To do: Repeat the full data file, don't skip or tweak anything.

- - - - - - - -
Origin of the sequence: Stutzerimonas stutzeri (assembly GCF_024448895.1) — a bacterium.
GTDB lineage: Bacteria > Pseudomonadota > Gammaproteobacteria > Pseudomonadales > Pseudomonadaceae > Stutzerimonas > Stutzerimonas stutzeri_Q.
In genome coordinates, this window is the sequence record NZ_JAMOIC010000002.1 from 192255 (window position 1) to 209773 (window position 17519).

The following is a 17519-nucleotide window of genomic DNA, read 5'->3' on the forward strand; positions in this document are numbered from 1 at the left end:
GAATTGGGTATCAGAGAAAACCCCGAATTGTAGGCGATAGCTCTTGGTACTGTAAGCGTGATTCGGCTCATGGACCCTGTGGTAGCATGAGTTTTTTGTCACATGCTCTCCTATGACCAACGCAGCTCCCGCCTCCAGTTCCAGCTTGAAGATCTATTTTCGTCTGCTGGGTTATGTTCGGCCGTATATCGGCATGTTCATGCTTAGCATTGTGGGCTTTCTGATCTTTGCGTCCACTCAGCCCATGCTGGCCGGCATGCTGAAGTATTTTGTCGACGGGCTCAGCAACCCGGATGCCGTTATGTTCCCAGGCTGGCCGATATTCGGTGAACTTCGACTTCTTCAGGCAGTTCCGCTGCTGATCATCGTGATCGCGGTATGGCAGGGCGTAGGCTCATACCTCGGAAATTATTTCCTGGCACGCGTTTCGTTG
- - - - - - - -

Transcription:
Origin of the sequence: Stutzerimonas stutzeri (assembly GCF_024448895.1) — a bacterium.
GTDB lineage: Bacteria > Pseudomonadota > Gammaproteobacteria > Pseudomonadales > Pseudomonadaceae > Stutzerimonas > Stutzerimonas stutzeri_Q.
In genome coordinates, this window is the sequence record NZ_JAMOIC010000002.1 from 192255 (window position 1) to 209773 (window position 17519).

The following is a 17519-nucleotide window of genomic DNA, read 5'->3' on the forward strand; positions in this document are numbered from 1 at the left end:
GAATTGGGTATCAGAGAAAACCCCGAATTGTAGGCGATAGCTCTTGGTACTGTAAGCGTGATTCGGCTCATGGACCCTGTGGTAGCATGAGTTTTTTGTCACATGCTCTCCTATGACCAACGCAGCTCCCGCCTCCAGTTCCAGCTTGAAGATCTATTTTCGTCTGCTGGGTTATGTTCGGCCGTATATCGGCATGTTCATGCTTAGCATTGTGGGCTTTCTGATCTTTGCGTCCACTCAGCCCATGCTGGCCGGCATGCTGAAGTATTTTGTCGACGGGCTCAGCAACCCGGATGCCGTTATGTTCCCAGGCTGGCCGATATTCGGTGAACTTCGACTTCTTCAGGCAGTTCCGCTGCTGATCATCGTGATCGCGGTATGGCAGGGCGTAGGCTCATACCTCGGAAATTATTTCCTGGCACGCGTTTCGTTG